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Genesis 16:11-16

Context
16:11 Then the Lord’s angel said to her,

“You are now 1  pregnant

and are about to give birth 2  to a son.

You are to name him Ishmael, 3 

for the Lord has heard your painful groans. 4 

16:12 He will be a wild donkey 5  of a man.

He will be hostile to everyone, 6 

and everyone will be hostile to him. 7 

He will live away from 8  his brothers.”

16:13 So Hagar named the Lord who spoke to her, “You are the God who sees me,” 9  for she said, “Here I have seen one who sees me!” 10  16:14 That is why the well was called 11  Beer Lahai Roi. 12  (It is located 13  between Kadesh and Bered.)

16:15 So Hagar gave birth to Abram’s son, whom Abram named Ishmael. 14  16:16 (Now 15  Abram was 86 years old 16  when Hagar gave birth to Ishmael.) 17 

1 tn The particle הִנֵּה (hinneh) focuses on her immediate situation: “Here you are pregnant.”

2 tn The active participle refers here to something that is about to happen.

3 sn The name Ishmael consists of the imperfect or jussive form of the Hebrew verb with the theophoric element added as the subject. It means “God hears” or “may God hear.”

4 tn Heb “affliction,” which must refer here to Hagar’s painful groans of anguish.

sn This clause gives the explanation of the name Ishmael, using a wordplay. Ishmael’s name will be a reminder that “God hears” Hagar’s painful cries.

5 sn A wild donkey of a man. The prophecy is not an insult. The wild donkey lived a solitary existence in the desert away from society. Ishmael would be free-roaming, strong, and like a bedouin; he would enjoy the freedom his mother sought.

6 tn Heb “His hand will be against everyone.” The “hand” by metonymy represents strength. His free-roaming life style would put him in conflict with those who follow social conventions. There would not be open warfare, only friction because of his antagonism to their way of life.

7 tn Heb “And the hand of everyone will be against him.”

8 tn Heb “opposite, across from.” Ishmael would live on the edge of society (cf. NASB “to the east of”). Some take this as an idiom meaning “be at odds with” (cf. NRSV, NLT) or “live in hostility toward” (cf. NIV).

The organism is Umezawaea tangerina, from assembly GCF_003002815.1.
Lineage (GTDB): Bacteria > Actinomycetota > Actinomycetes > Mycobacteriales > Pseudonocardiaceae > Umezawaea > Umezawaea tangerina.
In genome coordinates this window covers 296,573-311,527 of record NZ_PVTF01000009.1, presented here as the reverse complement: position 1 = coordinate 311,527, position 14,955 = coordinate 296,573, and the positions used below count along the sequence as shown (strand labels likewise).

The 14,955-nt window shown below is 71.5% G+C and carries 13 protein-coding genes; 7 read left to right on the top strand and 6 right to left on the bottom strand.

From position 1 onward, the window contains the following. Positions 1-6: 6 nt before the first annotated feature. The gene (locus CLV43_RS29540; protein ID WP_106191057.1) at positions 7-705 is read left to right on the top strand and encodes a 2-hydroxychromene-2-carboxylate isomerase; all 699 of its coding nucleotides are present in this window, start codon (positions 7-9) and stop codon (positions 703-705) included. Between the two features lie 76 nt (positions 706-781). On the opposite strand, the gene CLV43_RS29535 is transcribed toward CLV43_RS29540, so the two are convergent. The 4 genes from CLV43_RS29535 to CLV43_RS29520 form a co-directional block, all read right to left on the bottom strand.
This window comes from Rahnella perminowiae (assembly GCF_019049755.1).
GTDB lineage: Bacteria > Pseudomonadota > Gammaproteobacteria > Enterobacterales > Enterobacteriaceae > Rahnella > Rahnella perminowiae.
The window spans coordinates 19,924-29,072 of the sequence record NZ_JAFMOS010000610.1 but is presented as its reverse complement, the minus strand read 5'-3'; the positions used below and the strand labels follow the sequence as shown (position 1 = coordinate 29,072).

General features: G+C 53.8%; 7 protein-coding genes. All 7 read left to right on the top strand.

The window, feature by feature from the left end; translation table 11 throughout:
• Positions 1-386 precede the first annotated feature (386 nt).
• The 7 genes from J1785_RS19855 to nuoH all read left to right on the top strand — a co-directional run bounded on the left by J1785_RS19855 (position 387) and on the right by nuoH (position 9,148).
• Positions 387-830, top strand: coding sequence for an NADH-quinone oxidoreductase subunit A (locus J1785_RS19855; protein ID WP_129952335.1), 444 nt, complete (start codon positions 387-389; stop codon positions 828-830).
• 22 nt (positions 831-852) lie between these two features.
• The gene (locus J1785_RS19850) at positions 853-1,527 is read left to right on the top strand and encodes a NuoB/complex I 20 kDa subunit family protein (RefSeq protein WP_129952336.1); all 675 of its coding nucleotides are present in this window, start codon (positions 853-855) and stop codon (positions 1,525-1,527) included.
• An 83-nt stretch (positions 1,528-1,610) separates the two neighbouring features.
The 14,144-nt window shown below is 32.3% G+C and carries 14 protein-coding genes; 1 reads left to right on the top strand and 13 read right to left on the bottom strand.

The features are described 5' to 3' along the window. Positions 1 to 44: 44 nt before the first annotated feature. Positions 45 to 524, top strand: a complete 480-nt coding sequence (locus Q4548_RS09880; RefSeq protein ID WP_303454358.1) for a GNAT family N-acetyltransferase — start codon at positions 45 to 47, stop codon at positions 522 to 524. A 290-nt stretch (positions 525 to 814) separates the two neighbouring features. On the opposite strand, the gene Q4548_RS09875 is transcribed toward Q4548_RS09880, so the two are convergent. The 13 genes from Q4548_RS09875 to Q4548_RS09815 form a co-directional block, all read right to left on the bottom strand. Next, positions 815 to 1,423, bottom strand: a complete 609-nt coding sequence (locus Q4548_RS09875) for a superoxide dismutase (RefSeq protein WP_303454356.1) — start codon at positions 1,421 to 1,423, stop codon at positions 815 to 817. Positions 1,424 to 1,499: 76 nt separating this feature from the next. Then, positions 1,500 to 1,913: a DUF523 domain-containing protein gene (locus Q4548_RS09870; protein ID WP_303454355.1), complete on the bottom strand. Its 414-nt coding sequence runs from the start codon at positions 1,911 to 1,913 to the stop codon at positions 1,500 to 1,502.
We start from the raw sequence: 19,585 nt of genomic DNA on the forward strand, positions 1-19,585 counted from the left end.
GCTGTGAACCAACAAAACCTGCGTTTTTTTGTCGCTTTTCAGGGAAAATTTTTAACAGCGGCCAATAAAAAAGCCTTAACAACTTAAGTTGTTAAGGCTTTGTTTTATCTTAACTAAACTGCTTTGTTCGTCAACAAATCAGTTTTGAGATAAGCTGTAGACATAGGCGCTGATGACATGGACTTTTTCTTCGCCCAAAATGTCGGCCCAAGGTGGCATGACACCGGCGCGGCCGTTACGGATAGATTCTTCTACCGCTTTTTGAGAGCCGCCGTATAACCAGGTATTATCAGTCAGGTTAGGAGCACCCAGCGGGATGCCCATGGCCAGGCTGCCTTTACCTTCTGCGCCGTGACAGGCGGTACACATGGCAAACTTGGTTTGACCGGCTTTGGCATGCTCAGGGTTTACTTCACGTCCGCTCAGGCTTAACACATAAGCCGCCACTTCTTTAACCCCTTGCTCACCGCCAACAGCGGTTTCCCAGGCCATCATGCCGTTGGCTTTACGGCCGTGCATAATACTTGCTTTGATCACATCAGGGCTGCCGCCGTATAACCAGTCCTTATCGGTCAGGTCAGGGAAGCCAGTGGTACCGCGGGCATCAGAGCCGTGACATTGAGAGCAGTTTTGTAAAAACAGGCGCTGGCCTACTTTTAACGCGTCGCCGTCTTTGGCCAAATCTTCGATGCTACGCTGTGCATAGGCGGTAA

9 tn Heb “God of my seeing.” The pronominal suffix may be understood either as objective (“who sees me,” as in the translation) or subjective (“whom I see”).

10 tn Heb “after one who sees me.”

sn For a discussion of Hagar’s exclamation, see T. Booij, “Hagar’s Words in Genesis 16:13b,” VT 30 (1980): 1-7.

11 tn The verb does not have an expressed subject and so is rendered as passive in the translation.

12 sn The Hebrew name Beer Lahai Roi (בְּאֵר לַחַי רֹאִי, bÿer lakhay roi) means “The well of the Living One who sees me.” The text suggests that God takes up the cause of those who are oppressed.

13 tn Heb “look.” The words “it is located” are supplied in the translation for stylistic reasons.

14 tn Heb “and Abram called the name of his son whom Hagar bore, Ishmael.”

sn Whom Abram named Ishmael. Hagar must have informed Abram of what the angel had told her. See the note on the name “Ishmael” in 16:11.

15 tn The disjunctive clause gives information that is parenthetical to the narrative.

16 tn Heb “the son of eighty-six years.”

17 tn The Hebrew text adds, “for Abram.” This has not been included in the translation for stylistic reasons; it is somewhat redundant given the three occurrences of Abram’s name in this and the previous verse.



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